People / Graduate Students

Graduate Students

Peter Kim

Asian American History; Race Formation and Critical Race Theory; Identity and Subject Formation; Criminalization of Urban Youth; Video Ethnography



Bio & Research Interests

Peter Kim is a PhD candidate in Comparative Ethnic Studies, and his research examines the ways public institutions inform, shape, and mediate the subject formation of urban youth of color.  In particular, he explores how public schools, the juvenile justice system, non-profit community-based organizations, and local government play active roles in how Southeast Asian American youth in Oakland form notions of identity, community, culture and citizenship. Using frameworks of (anti)blackness, afro-pessimism, and social death, he explores possibilities of liberated and empowered subjectivity within oppositional identities (ie: the gang member, the refugee, the delinquent, the criminal).  Peter is a recipient of the Berkeley Fellowship (2010-2014).  For over 15 years, he directed community-based youth programming at the East Bay Asian Youth Center (EBAYC) in East Oakland, and for 7 years he oversaw funding and coordination of citywide violence prevention and intervention services for the City of Oakland, first in its Department of Human Services Department (Oakland Unite) and later in the city’s first Department of Violence Prevention, of which he was an integral part of its formation and development. Currently, Peter is a senior consultant at Bright Research Group which provides public system agencies, community-based organizations and philanthropy with research, evaluation, strategic planning and capacity building services that prioritize a social justice and racial equity lens.

(bio photo by; mural by Luqman; Oakland Chinatown, 2014)




Patricia Hilden

Michael Omi

Ula Taylor

Waldo Martin (History)

Courses Taught or Assisted


Ethnic Studies 10AC – History of Race & Ethnicity in Western North America (David Montejano)

Ethnic Studies 22AC – Introduction to Abolition Pedagogy and Practice (Victoria Robinson)

Ethnic Studies 41AC – A Comparative Survey of Protest Movements since the 1960’s (Carlos Munoz)

Ethnic Studies 122AC – Ethnicity and Race in Contemporary American Films (Ray Telles)

Asian American Studies 20 – History of Asians in the United States (Michael Omi)

Asian American Studies 20C (AC) – Asian American Communities and Race Relations (Harvey Dong)

Asian American Studies 138 – Topics in Asian Popular Culture (Hannah Michel)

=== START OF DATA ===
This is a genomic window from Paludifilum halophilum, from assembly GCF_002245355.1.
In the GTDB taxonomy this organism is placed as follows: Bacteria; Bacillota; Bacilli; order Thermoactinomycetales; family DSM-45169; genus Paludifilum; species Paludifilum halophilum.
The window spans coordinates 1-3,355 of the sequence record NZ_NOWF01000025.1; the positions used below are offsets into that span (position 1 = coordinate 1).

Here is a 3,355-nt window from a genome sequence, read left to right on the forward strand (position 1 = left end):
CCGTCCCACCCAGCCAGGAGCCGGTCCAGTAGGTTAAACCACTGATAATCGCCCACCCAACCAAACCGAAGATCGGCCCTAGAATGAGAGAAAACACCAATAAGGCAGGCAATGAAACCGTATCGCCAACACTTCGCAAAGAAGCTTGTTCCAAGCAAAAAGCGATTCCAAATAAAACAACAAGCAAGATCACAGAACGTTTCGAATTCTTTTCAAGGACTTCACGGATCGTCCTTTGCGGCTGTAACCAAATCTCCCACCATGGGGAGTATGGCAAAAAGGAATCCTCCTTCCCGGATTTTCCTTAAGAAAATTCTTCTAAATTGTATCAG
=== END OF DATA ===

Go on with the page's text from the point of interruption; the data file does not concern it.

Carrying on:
Asian American Studies 171 – Asians in American Film & Cinema (Elaine Kim)

Chicano Studies 20 – Introduction to Latinx Culture (Raul Coronado)

Chicano Studies 135 – Latino Narrative Film (Ray Telles)



Public Health 150E – Introduction to Community Health and Human Development (Prof. Amani Nuru-Jeter); UC Berkeley, April 2015

  • Presented lecture on the intersection of municipal government, community based service organizations and law enforcement in the context of local efforts in violence prevention and intervention as a public health issue.

AAS 171 – Asians in American Film and Cinema (Prof. Elaine Kim); UC Berkeley, March 2015

  • Presented lecture on Asian American identity, neoliberalism, and performances of blackness in Asian American communitities in Asian American Film

ES 190AC – Advanced Seminar: Inside and Beyond Walls: Migra, Masses, and the Carceral State (Prof. Victoria Robinson); UC Berkeley, February 2015

  • Presented lecture on the intersection of local government and community based organizations in the context of violence prevention and violence intervention programming, and interrogating the possibilities of radical liberation of oppressed populations within a neoliberal carceral state

AAS 20A – History of Asians in United States (Prof. Michael Omi); UC Berkeley, March 2014

  • Presented lecture on early immigration history of Korean Americans to United States and the development and formations of Korean American communities on the West Coast.

RRS 600 – History of People of Color in the United States (Abraham Ramirez, Lecturer); San Francisco State University, November 2013

  • Presented lecture in Race and Resistance Studies 600 class, and discussed Asian American experience in United States, particularly the history of the “model minority myth” within a frame of neoliberalism and racial constructs.  Focused on the racialization of Cambodian American youth in East Oakland, California, within context of refugee experience, trauma, the American ghetto, youth gangs, and anti-blackness.

AAS 165 – Research Methodologies in Asian American Communities (Prof. Jere Takahashi); UC Berkeley, October 2013

  • Presented lecture on use of video production and documentation as research methods; described approaches towards community engagement, subject interviews, and participatory research, particularly in urban youth communities.

Ethnic Studies 112 – Contemporary Asian American Issues (Prof. Gregory Mark); California State University at Sacramento, November 2012

  • Presented lecture on history and current landscape of community based organizations that serve primarily Asian immigrant and Asian American communities in Oakland, California.

AAS 170 – Asian American Cinema (Prof. Elaine Kim); UC Berkeley, October 2011

  • Presented lecture on use of video production and documentary film as mediums through which to teach, train, engage, and inspire urban youth of color as tools for empowerment, expression, and agency

Select publications

Z. Delgado, M. Garzo, P. Kim, C. Petrella, K. Tran (2012), “Snapshots of a Movement,” nineteen sixty nine: an ethnic studies journal, 1:1, 106-107.